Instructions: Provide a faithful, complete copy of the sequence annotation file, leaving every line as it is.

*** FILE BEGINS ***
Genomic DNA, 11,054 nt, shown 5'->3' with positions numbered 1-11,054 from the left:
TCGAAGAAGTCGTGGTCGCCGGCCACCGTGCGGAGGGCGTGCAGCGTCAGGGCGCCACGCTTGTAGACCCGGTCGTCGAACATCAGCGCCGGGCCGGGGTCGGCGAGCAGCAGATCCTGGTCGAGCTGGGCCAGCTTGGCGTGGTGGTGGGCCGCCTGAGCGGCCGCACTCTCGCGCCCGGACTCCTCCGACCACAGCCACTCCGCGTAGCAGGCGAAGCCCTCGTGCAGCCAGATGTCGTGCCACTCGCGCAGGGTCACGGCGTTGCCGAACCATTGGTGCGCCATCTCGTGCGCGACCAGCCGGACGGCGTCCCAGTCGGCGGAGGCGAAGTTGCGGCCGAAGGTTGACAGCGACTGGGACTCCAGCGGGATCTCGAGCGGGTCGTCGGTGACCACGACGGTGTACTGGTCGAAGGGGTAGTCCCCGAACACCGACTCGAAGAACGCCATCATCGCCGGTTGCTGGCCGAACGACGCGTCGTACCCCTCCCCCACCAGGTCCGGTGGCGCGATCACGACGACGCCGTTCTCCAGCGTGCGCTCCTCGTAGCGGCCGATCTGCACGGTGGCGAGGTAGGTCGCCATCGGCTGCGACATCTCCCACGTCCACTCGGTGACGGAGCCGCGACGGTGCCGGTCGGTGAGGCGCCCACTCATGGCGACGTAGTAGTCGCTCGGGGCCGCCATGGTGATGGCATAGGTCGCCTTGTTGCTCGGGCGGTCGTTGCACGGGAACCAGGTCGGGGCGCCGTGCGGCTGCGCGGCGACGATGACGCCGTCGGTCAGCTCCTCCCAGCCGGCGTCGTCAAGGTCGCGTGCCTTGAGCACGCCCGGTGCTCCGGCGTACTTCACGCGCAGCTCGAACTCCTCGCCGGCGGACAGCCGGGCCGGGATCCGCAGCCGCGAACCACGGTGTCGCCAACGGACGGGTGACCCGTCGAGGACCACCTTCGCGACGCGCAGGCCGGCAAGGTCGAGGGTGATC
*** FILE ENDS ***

Genomic DNA, 11,054 nt, shown 5'->3' with positions numbered 1-11,054 from the left:
TCGAAGAAGTCGTGGTCGCCGGCCACCGTGCGGAGGGCGTGCAGCGTCAGGGCGCCACGCTTGTAGACCCGGTCGTCGAACATCAGCGCCGGGCCGGGGTCGGCGAGCAGCAGATCCTGGTCGAGCTGGGCCAGCTTGGCGTGGTGGTGGGCCGCCTGAGCGGCCGCACTCTCGCGCCCGGACTCCTCCGACCACAGCCACTCCGCGTAGCAGGCGAAGCCCTCGTGCAGCCAGATGTCGTGCCACTCGCGCAGGGTCACGGCGTTGCCGAACCATTGGTGCGCCATCTCGTGCGCGACCAGCCGGACGGCGTCCCAGTCGGCGGAGGCGAAGTTGCGGCCGAAGGTTGACAGCGACTGGGACTCCAGCGGGATCTCGAGCGGGTCGTCGGTGACCACGACGGTGTACTGGTCGAAGGGGTAGTCCCCGAACACCGACTCGAAGAACGCCATCATCGCCGGTTGCTGGCCGAACGACGCGTCGTACCCCTCCCCCACCAGGTCCGGTGGCGCGATCACGACGACGCCGTTCTCCAGCGTGCGCTCCTCGTAGCGGCCGATCTGCACGGTGGCGAGGTAGGTCGCCATCGGCTGCGACATCTCCCACGTCCACTCGGTGACGGAGCCGCGACGGTGCCGGTCGGTGAGGCGCCCACTCATGGCGACGTAGTAGTCGCTCGGGGCCGCCATGGTGATGGCATAGGTCGCCTTGTTGCTCGGGCGGTCGTTGCACGGGAACCAGGTCGGGGCGCCGTGCGGCTGCGCGGCGACGATGACGCCGTCGGTCAGCTCCTCCCAGCCGGCGTCGTCAAGGTCGCGTGCCTTGAGCACGCCCGGTGCTCCGGCGTACTTCACGCGCAGCTCGAACTCCTCGCCGGCGGACAGCCGGGCCGGGATCCGCAGCCGCGAACCACGGTGTCGCCAACGGACGGGTGACCCGTCGAGGACCACCTTCGCGACGCGCAGGCCGGCAAGGTCGAGGGTGATC